By Michael O'Callaghan

Looking at the future from the threshold of the global age, leading thinkers around the world agree that Humankind still has the resources, technology, and know-how to make the transition to a form of civilisation that can be economically healthy, ecologically sustainable, and fun to live in. (54)

Paradoxically, widespread ignorance of this fact is causing us to move in the opposite direction – toward irreversible destruction of our ecological life-support system, the risk of catastrophic international credit collapse, and terminal resource wars. This situation is like a black hole: the farther we get into it, the harder it will be to get out, since the "window of opportunity" to make the transition to a sustainable civilisation will not last far into the 21st. century. There is still time – if we find a way to heal the illness at the source.

A practical approach to healing this dis-ease comes into view if we describe it cybernetically as a blockage of information in the metabolism of the global body-politic. Such an information-blockage can be seen to operate simultaneously both externally and internally. At the external level, there is a blockage in the way information gets processed through the fragmented specialised institutional metastructure of our social body politic – i.e. the governments, corporations, banks, international agencies, Non Governmental Organisations, educational systems, religious groups, communications media and other institutions – through which we manage our collective affairs. This blockage prevents individuals and organisations from getting access to the sort of well-informed, integrated world view which is the prerequisite for citizens to exercise their franchise in a global democracy.

At the internal level, one can observe a widespread psychological blockage which prevents individual men and women from understanding the pattern that connects global issues to each other and to their own way of seeing them. The people are educated to expect their leaders to do their thinking for them, and therefore abdicate their personal responsibility for the common good. And the leaders have been educated to be specialists, with a marked predisposition to systematically ignore the relationship between their area of expertise and the rest of reality. The end result is that individual common sense has become the largest untapped resource on the planet.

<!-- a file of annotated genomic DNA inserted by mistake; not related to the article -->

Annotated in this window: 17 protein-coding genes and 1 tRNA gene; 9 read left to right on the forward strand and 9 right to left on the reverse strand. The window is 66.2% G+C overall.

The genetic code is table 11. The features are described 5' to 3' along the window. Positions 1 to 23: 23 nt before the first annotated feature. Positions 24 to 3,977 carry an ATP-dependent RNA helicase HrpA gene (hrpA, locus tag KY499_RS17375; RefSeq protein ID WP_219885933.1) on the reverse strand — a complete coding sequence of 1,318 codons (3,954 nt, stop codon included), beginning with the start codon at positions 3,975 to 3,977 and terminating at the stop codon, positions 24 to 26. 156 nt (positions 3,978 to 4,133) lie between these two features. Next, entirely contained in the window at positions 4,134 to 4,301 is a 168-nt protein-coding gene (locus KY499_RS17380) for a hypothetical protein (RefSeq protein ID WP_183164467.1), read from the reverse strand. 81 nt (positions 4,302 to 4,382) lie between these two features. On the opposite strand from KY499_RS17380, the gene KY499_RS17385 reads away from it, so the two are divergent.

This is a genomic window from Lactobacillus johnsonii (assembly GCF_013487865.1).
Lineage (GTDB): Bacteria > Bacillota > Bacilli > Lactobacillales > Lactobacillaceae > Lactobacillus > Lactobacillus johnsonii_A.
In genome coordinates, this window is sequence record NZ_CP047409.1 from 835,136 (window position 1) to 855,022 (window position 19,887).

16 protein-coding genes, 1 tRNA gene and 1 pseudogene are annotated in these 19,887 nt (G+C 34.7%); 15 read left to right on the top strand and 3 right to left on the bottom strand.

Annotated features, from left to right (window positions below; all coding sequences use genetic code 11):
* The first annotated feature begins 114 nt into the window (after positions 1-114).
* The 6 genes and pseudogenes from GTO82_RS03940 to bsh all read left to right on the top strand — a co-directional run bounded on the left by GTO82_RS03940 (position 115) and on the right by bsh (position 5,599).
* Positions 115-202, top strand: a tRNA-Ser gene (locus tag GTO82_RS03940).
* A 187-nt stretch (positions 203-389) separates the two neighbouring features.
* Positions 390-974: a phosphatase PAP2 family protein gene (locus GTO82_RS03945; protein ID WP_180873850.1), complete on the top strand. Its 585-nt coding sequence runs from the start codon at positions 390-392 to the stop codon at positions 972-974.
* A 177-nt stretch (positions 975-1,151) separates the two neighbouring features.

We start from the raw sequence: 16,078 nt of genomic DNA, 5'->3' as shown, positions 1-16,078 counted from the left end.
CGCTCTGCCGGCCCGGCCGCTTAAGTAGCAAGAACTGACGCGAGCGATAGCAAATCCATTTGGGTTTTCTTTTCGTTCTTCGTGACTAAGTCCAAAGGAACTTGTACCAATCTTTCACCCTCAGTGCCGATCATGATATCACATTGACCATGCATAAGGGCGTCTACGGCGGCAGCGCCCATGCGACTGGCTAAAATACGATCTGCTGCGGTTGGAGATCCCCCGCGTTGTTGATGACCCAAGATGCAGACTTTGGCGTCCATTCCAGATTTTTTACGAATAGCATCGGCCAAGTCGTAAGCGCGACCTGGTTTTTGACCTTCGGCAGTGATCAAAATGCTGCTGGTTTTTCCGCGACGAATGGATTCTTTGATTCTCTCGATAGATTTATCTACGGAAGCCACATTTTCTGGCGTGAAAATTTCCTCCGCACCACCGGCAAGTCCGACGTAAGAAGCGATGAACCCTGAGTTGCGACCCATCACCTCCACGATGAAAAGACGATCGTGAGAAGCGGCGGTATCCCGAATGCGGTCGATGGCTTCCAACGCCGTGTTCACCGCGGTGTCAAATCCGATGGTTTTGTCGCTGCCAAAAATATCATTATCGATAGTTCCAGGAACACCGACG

On both of these levels, the underlying source of the global crisis is our inability to convert the available data to the kind of information that can empower us to make a difference. But as every good doctor knows, attacking the symptoms – no matter how valiant the effort – will not heal the disease. I am talking about strategy.

If we really want to solve our global crisis before it becomes too late, we are going to have to adopt a better approach than attacking the symptoms. As long we imagine that technology will solve our problem for us, or – conversely – project a negative, Apocalyptic image of the future, all our efforts to save the world will consist of little more than token gestures or well-meant attempts to modify the behaviour of others. Saving a few acres of rain forest here, or outlawing the emission of CFC's there is wonderful, but this is putting the cart before the horse. What is the point in prohibiting some item of antisocial behaviour, if the alienated mentality which produces the behaviour in the first place is not improved?

In order to heal the disease we need to dissolve the information-blockage. This requires an artistic approach to the use of information.

I call this information-art, in the sense that the medium in question is not paint or stone or bronze, but information itself. Assuming that art-as-unique-artefact has lost its meaning in this age of instantaneous digital mass-reproduction, and that art-as-financial-commodity is irrelevant to this discussion, then the challenge for the engagé artist is to create information-environments which can inspire people to see for themselves what they can do to participate in the historical task at hand. Guy Debord, the principal founder of the Situationist International group, wrote about "the construction of situations, that is to say, the concrete construction of momentary ambience of life and their transformation into a superior personal quality." (55) The information-art approach I have in mind is a kind of cybernetic shamanism.

If we fail to dissolve the information blockage, we must run the risk that the sustainable global civilisation of the future may perish in the hour of its birth. As Buckminster Fuller said, "the moment of birth is the most dangerous time of all." But as Lao Tsu remarked, "a disaster can easily be prevented before it happens." (56) We should remember Confucius' observation "When people share a common goal, their natural tendency is to cooperate in realising it." Without a shared vision of where we want to go, there is little point in setting out on the journey.

How then can we possibly hope to catalyse the massive co-operation that is now so urgently required to bring about the development of a sustainable civilisation, without first obtaining widespread prior agreement on the goal? This is the prerequisite for a path of least resistance into the future. We need a global vision: a realistic, positive image of Humankind-and-the-Biosphere that can evoke meaning from all the peoples of the world, empower us to implement the opportunities that surround us, help us to discover what we can do to make a difference, and create a future to which our children can look forward. (57)